How The Robin Burned His Breast
A Tale from the Iroquois
Some Indian hunters once made their way north, to hunt for moose. It was at the time of Falling Leaves.
They journeyed for several days, until they came to a lake. Close by the lake they built a log cabin. Moss was placed between the logs to keep out the wind, and a thick roof was made from hemlock boughs. In the center of the roof, a small opening was left for the smoke from the lodge fire to pass out.
Here the hunters lived during the Moon of Falling Leaves. Every day they went on the moose trail, but they found no moose. Their arrows brought them little game of any kind. They became discouraged and sick, and one by one the hunters lay down and died.
At last there was but one hunter left. He, too, was sick, and he grew weaker day by day. His food was nearly gone. It was growing cold, and there was little wood in the cabin to burn.
But the man did not give up. Again and again he cried aloud, "Some one will come and help me! Some one will come and help me!"
One day, as he lay there too weak to rise, the fire flickered and went out. It seemed that he must die. But even then he did not give up. Again and again, with his weak voice he cried, "Some one will come and help me! Some one will come and help me!"
And some one did come and help him. His cry was heard, for a bird came flying in through the smoke hole in the roof of the lodge.
The bird had such a cheery, brave voice that the man felt better the moment he flew in. The bird said to the man, "I was near; I heard you calling. I have come to help you."
Then the bird saw that the fire was out, and that the man was cold. He fluttered among the ashes until he found a bit of live coal. With a glad chirp, he flew out through the roof. Soon he was back, with his bill full of dried twigs. He placed them on the fire and began to fan them into flame with his wings. Soon the twigs were blazing. Then he flew out for more twigs,-and more, and more, and more.
The brave little bird kept on carrying twigs until the fire burned hot, and the lodge was warm once more.
When the bird had flown into the lodge, he had had a clean, white breast. After the fire was built, his breast was covered with red and brown spots. He tried to pick them off with his bill, but they would not come off. Instead, they seemed to spread, and his whole breast became red-brown. Then the bird knew that he must have burned his breast to a red-brown, when he was fanning the fire into flame.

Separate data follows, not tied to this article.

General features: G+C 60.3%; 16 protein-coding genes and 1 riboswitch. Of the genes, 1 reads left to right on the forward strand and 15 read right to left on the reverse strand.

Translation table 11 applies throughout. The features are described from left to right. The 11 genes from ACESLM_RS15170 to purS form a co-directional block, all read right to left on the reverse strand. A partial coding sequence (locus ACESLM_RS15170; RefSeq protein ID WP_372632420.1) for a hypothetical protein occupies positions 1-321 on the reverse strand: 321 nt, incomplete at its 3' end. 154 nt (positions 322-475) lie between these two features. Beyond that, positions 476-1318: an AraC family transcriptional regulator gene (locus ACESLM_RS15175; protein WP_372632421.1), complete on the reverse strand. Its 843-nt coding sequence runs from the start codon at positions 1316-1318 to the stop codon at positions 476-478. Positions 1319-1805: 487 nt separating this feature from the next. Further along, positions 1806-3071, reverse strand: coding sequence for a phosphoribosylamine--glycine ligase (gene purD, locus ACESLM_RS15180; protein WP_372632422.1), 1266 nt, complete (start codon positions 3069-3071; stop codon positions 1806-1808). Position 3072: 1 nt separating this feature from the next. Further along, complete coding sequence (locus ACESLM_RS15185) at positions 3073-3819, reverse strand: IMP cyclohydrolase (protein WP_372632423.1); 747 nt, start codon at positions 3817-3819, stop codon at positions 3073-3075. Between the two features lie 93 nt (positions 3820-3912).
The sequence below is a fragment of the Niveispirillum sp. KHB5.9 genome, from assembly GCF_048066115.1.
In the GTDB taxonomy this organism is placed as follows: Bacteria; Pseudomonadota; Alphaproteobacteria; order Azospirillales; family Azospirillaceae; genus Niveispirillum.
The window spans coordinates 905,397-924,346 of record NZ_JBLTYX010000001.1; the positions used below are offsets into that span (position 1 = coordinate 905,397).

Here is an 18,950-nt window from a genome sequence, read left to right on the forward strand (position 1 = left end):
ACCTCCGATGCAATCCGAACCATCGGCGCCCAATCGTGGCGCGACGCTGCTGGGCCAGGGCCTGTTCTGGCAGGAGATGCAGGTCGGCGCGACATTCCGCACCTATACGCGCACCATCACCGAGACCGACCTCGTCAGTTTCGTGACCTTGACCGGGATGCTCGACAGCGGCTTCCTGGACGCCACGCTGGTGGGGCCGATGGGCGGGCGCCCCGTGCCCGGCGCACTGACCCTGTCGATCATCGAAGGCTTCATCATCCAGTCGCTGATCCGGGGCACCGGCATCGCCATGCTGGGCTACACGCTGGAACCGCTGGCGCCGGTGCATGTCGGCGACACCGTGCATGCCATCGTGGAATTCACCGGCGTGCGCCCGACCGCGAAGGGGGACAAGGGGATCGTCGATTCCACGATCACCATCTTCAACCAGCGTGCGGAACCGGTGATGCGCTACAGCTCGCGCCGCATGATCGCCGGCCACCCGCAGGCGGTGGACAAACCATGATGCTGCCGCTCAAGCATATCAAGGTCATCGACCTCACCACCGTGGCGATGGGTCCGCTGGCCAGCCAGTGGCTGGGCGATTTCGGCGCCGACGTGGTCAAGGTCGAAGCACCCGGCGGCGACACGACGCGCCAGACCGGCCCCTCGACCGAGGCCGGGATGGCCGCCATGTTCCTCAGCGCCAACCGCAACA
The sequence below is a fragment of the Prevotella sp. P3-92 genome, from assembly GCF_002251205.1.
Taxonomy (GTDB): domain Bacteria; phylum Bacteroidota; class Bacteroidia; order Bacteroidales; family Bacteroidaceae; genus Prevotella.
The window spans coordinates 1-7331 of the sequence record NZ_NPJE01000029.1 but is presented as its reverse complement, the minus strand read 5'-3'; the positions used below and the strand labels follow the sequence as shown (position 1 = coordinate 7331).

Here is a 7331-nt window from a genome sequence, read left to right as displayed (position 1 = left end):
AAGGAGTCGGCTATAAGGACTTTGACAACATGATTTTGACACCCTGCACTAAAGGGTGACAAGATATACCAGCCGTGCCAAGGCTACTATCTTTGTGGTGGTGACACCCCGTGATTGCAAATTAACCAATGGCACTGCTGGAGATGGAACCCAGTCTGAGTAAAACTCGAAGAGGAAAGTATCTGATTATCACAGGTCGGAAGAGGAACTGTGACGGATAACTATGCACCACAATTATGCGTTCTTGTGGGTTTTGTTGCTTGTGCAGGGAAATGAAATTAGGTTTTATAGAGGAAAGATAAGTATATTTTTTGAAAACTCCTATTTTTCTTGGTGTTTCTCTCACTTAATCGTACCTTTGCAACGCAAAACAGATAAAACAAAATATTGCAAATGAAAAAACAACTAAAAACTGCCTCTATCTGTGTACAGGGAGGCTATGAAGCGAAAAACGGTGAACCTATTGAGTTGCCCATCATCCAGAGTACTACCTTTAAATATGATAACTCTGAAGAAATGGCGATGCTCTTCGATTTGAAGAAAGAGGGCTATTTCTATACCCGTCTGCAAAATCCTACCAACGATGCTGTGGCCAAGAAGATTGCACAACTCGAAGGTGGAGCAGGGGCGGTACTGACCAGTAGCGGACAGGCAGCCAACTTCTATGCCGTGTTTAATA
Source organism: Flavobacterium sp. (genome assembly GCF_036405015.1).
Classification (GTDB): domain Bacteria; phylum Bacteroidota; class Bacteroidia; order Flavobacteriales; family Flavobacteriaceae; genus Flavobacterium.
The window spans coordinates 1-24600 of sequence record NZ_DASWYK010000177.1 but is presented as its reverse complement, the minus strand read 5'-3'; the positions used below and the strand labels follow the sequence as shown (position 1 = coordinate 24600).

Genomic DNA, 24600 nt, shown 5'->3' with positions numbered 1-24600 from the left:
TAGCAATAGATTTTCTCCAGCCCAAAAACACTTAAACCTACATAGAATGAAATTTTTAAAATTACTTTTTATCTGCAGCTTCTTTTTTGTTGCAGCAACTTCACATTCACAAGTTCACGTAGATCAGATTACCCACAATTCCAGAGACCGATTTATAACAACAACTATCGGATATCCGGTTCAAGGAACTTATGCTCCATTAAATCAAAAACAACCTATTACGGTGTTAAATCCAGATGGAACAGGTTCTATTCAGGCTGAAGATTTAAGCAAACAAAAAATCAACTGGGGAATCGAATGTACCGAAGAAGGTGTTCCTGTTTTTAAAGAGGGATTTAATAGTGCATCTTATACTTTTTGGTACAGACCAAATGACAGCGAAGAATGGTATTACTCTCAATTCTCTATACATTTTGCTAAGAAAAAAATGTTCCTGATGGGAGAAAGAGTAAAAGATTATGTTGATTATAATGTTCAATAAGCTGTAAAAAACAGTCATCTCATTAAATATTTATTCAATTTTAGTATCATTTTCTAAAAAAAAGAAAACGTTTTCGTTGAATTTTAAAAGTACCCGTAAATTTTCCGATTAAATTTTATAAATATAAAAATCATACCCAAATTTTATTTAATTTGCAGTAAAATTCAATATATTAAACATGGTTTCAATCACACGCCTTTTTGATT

But the little bird did not care if he had soiled his white breast, and burned it red-brown. Had he not brought cheer and life to a dying man?
He chirped a few glad notes, then said to the man, "I will go now, but I shall be near your lodge. When you need me, call, and I will come again."
Later in the day, the man again called for help. The fire was getting low, and he was not yet strong enough to go out and gather twigs. Again the bird came to his aid. In and out he flew, many times, after small branches and twigs, until they were piled high on the fire, and once more it crackled and burned.
There was a little wood in the lodge. The man placed it on the fire, and the warmth healed the man, so that soon he was well and strong again.
Every day the man talked with the bird, for he was always near, and his cheery voice and brave words gave the man courage.
Once more he went on the moose trail, and this time his arrows brought him moose. In a short time the hunter had all the meat, skins, and moose hair he wanted. The moose hair he was taking to his wife, to work into pretty forms on moccasins.
The first snow was falling, as the hunter started south on the home trail. The bird hopped along by his side for a little way, then said, "I must leave you now. Winter is coming, and I must be on my way to the Southland, or the snow will catch me. In the spring you will see me again."
When spring came, the bird with the red-brown breast came with his mate, and built a nest close to the hunter's home lodge. In the nest, that summer, there grew up five little birds, and they, too, had red and brown breasts.
And ever since, Robin Redbreast has continued to come and build his nest close to the lodges of men, for Robin Redbreast is a friend to man.
Sources And Further Reading
Project Gutenberg Stories the Iroquois Tell Their Children by Mabel Powers